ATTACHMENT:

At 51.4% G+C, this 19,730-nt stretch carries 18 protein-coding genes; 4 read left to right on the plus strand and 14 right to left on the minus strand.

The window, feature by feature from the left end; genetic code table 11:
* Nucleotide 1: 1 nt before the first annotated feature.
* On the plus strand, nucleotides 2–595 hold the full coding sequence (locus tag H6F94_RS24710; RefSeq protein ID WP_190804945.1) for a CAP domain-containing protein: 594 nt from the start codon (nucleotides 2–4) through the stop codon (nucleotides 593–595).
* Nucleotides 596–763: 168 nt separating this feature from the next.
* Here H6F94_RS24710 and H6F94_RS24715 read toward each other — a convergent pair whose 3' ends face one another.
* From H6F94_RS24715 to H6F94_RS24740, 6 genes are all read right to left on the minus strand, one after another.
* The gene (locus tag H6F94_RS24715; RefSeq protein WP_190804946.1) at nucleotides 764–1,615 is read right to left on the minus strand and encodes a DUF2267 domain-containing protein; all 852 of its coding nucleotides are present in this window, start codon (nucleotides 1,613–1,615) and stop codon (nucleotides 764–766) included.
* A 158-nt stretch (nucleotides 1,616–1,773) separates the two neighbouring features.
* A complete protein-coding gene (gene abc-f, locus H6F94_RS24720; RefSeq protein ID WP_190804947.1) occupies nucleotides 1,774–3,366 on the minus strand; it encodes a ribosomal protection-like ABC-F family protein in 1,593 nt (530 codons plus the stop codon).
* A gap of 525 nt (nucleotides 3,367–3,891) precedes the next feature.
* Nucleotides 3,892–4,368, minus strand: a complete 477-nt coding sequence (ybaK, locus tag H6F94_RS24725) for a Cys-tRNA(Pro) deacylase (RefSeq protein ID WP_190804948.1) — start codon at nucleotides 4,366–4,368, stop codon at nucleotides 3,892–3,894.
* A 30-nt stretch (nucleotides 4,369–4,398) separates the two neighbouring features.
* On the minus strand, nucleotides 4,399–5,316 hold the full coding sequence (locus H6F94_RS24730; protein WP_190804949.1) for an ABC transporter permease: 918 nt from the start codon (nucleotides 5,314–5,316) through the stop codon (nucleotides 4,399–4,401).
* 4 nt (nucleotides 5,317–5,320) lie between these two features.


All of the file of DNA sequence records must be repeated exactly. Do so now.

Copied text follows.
At 51.4% G+C, this 19,730-nt stretch carries 18 protein-coding genes; 4 read left to right on the plus strand and 14 right to left on the minus strand.

The window, feature by feature from the left end; genetic code table 11:
* Nucleotide 1: 1 nt before the first annotated feature.
* On the plus strand, nucleotides 2–595 hold the full coding sequence (locus tag H6F94_RS24710; RefSeq protein ID WP_190804945.1) for a CAP domain-containing protein: 594 nt from the start codon (nucleotides 2–4) through the stop codon (nucleotides 593–595).
* Nucleotides 596–763: 168 nt separating this feature from the next.
* Here H6F94_RS24710 and H6F94_RS24715 read toward each other — a convergent pair whose 3' ends face one another.
* From H6F94_RS24715 to H6F94_RS24740, 6 genes are all read right to left on the minus strand, one after another.
* The gene (locus tag H6F94_RS24715; RefSeq protein WP_190804946.1) at nucleotides 764–1,615 is read right to left on the minus strand and encodes a DUF2267 domain-containing protein; all 852 of its coding nucleotides are present in this window, start codon (nucleotides 1,613–1,615) and stop codon (nucleotides 764–766) included.
* A 158-nt stretch (nucleotides 1,616–1,773) separates the two neighbouring features.
* A complete protein-coding gene (gene abc-f, locus H6F94_RS24720; RefSeq protein ID WP_190804947.1) occupies nucleotides 1,774–3,366 on the minus strand; it encodes a ribosomal protection-like ABC-F family protein in 1,593 nt (530 codons plus the stop codon).
* A gap of 525 nt (nucleotides 3,367–3,891) precedes the next feature.
* Nucleotides 3,892–4,368, minus strand: a complete 477-nt coding sequence (ybaK, locus tag H6F94_RS24725) for a Cys-tRNA(Pro) deacylase (RefSeq protein ID WP_190804948.1) — start codon at nucleotides 4,366–4,368, stop codon at nucleotides 3,892–3,894.
* A 30-nt stretch (nucleotides 4,369–4,398) separates the two neighbouring features.
* On the minus strand, nucleotides 4,399–5,316 hold the full coding sequence (locus H6F94_RS24730; protein WP_190804949.1) for an ABC transporter permease: 918 nt from the start codon (nucleotides 5,314–5,316) through the stop codon (nucleotides 4,399–4,401).
* 4 nt (nucleotides 5,317–5,320) lie between these two features.